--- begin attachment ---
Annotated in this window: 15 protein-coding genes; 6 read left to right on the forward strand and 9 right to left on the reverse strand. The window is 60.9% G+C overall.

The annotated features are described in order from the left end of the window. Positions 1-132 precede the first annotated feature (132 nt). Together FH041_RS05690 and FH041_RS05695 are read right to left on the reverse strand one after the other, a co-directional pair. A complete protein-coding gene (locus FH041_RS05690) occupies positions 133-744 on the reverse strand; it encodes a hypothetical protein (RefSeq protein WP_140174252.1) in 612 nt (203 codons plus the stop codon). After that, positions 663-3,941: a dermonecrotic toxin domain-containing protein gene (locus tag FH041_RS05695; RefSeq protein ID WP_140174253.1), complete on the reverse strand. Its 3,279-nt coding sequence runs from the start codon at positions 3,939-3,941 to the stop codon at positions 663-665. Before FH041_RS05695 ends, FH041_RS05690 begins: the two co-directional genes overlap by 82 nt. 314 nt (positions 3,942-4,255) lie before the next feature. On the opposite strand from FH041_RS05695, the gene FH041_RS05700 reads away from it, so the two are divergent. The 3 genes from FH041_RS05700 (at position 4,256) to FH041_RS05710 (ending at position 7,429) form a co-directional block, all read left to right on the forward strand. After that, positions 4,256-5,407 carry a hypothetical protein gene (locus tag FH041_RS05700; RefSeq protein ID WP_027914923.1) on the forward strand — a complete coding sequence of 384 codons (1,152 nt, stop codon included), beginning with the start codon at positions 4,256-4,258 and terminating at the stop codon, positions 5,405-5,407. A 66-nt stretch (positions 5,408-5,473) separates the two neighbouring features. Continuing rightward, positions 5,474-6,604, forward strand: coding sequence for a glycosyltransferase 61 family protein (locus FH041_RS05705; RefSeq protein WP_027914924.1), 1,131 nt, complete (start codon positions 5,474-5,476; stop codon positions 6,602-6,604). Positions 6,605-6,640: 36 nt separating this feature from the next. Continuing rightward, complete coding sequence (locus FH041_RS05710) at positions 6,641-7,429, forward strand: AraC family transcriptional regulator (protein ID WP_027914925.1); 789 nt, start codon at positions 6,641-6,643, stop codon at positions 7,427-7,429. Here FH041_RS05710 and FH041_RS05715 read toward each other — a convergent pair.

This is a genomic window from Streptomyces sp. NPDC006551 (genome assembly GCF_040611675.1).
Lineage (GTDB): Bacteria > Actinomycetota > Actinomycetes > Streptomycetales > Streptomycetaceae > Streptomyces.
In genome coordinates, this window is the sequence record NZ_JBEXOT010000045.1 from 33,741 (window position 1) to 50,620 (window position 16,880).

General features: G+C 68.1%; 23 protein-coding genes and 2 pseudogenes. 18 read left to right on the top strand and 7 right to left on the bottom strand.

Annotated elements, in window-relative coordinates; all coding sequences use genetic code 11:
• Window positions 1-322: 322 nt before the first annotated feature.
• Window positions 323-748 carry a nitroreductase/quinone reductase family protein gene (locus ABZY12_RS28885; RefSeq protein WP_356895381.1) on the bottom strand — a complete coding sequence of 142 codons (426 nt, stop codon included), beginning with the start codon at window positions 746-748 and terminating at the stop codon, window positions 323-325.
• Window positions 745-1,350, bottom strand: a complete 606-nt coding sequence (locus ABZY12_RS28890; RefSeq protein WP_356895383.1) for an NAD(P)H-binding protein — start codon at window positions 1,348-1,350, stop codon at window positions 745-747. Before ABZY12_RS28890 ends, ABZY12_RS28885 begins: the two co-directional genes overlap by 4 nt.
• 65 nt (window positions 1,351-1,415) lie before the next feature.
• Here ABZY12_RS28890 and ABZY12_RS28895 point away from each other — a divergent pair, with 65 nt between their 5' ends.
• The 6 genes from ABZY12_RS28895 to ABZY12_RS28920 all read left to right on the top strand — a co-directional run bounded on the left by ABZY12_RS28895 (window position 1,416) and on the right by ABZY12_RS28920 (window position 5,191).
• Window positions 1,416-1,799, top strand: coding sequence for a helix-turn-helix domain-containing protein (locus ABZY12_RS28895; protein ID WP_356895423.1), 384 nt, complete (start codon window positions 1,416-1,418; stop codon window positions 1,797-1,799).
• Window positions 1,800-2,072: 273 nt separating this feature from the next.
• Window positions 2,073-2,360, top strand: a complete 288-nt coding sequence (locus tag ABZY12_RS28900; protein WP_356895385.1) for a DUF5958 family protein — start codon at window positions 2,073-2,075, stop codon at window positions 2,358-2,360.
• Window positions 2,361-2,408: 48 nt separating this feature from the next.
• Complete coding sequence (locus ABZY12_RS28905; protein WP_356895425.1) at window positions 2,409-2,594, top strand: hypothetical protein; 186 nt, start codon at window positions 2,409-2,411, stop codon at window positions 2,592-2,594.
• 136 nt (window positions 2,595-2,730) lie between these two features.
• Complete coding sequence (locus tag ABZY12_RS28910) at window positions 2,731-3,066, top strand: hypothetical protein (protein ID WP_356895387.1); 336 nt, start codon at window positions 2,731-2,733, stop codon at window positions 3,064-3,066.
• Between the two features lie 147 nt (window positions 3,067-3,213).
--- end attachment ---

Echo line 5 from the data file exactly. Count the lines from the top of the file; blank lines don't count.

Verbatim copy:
In genome coordinates, this window is the sequence record NZ_JBEXOT010000045.1 from 33,741 (window position 1) to 50,620 (window position 16,880).